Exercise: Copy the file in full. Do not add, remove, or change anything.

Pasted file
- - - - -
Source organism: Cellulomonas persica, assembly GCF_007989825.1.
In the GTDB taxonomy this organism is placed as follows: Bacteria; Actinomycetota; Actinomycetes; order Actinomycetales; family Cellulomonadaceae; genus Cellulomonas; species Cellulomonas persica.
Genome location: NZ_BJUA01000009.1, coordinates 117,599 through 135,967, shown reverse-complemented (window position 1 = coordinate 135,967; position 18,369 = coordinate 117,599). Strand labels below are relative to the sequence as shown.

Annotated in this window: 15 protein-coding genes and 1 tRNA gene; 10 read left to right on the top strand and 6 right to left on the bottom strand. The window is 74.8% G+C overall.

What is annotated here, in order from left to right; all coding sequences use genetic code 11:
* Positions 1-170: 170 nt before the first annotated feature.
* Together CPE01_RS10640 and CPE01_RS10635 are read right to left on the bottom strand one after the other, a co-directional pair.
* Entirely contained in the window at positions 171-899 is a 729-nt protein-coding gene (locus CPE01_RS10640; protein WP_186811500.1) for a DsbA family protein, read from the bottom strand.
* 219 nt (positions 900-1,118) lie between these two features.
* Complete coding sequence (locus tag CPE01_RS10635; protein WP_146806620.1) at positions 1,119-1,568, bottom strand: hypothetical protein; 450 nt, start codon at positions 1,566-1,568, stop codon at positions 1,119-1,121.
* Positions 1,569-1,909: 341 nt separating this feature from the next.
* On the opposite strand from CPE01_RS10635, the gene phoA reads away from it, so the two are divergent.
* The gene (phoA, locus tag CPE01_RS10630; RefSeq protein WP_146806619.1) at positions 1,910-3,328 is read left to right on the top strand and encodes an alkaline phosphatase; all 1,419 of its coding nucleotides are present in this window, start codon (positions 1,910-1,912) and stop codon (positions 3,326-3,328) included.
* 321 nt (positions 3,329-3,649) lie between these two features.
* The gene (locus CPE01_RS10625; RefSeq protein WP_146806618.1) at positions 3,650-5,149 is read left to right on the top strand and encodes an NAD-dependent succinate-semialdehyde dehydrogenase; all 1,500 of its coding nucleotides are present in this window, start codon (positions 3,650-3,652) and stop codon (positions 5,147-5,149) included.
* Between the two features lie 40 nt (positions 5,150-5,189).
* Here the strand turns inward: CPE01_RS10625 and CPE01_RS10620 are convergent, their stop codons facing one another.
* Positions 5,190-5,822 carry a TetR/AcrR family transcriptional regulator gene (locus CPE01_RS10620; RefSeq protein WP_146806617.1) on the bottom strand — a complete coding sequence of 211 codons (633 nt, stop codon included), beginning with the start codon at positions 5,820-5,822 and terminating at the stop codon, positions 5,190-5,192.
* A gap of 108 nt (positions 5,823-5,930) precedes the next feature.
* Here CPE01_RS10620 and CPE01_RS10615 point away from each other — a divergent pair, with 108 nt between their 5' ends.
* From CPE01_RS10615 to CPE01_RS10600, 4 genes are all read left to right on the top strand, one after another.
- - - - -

Source organism: Cellulomonas persica, assembly GCF_007989825.1.
In the GTDB taxonomy this organism is placed as follows: Bacteria; Actinomycetota; Actinomycetes; order Actinomycetales; family Cellulomonadaceae; genus Cellulomonas; species Cellulomonas persica.
Genome location: NZ_BJUA01000009.1, coordinates 117,599 through 135,967, shown reverse-complemented (window position 1 = coordinate 135,967; position 18,369 = coordinate 117,599). Strand labels below are relative to the sequence as shown.

Annotated in this window: 15 protein-coding genes and 1 tRNA gene; 10 read left to right on the top strand and 6 right to left on the bottom strand. The window is 74.8% G+C overall.

What is annotated here, in order from left to right; all coding sequences use genetic code 11:
* Positions 1-170: 170 nt before the first annotated feature.
* Together CPE01_RS10640 and CPE01_RS10635 are read right to left on the bottom strand one after the other, a co-directional pair.
* Entirely contained in the window at positions 171-899 is a 729-nt protein-coding gene (locus CPE01_RS10640; protein WP_186811500.1) for a DsbA family protein, read from the bottom strand.
* 219 nt (positions 900-1,118) lie between these two features.
* Complete coding sequence (locus tag CPE01_RS10635; protein WP_146806620.1) at positions 1,119-1,568, bottom strand: hypothetical protein; 450 nt, start codon at positions 1,566-1,568, stop codon at positions 1,119-1,121.
* Positions 1,569-1,909: 341 nt separating this feature from the next.
* On the opposite strand from CPE01_RS10635, the gene phoA reads away from it, so the two are divergent.
* The gene (phoA, locus tag CPE01_RS10630; RefSeq protein WP_146806619.1) at positions 1,910-3,328 is read left to right on the top strand and encodes an alkaline phosphatase; all 1,419 of its coding nucleotides are present in this window, start codon (positions 1,910-1,912) and stop codon (positions 3,326-3,328) included.
* 321 nt (positions 3,329-3,649) lie between these two features.
* The gene (locus CPE01_RS10625; RefSeq protein WP_146806618.1) at positions 3,650-5,149 is read left to right on the top strand and encodes an NAD-dependent succinate-semialdehyde dehydrogenase; all 1,500 of its coding nucleotides are present in this window, start codon (positions 3,650-3,652) and stop codon (positions 5,147-5,149) included.
* Between the two features lie 40 nt (positions 5,150-5,189).
* Here the strand turns inward: CPE01_RS10625 and CPE01_RS10620 are convergent, their stop codons facing one another.
* Positions 5,190-5,822 carry a TetR/AcrR family transcriptional regulator gene (locus CPE01_RS10620; RefSeq protein WP_146806617.1) on the bottom strand — a complete coding sequence of 211 codons (633 nt, stop codon included), beginning with the start codon at positions 5,820-5,822 and terminating at the stop codon, positions 5,190-5,192.
* A gap of 108 nt (positions 5,823-5,930) precedes the next feature.
* Here CPE01_RS10620 and CPE01_RS10615 point away from each other — a divergent pair, with 108 nt between their 5' ends.
* From CPE01_RS10615 to CPE01_RS10600, 4 genes are all read left to right on the top strand, one after another.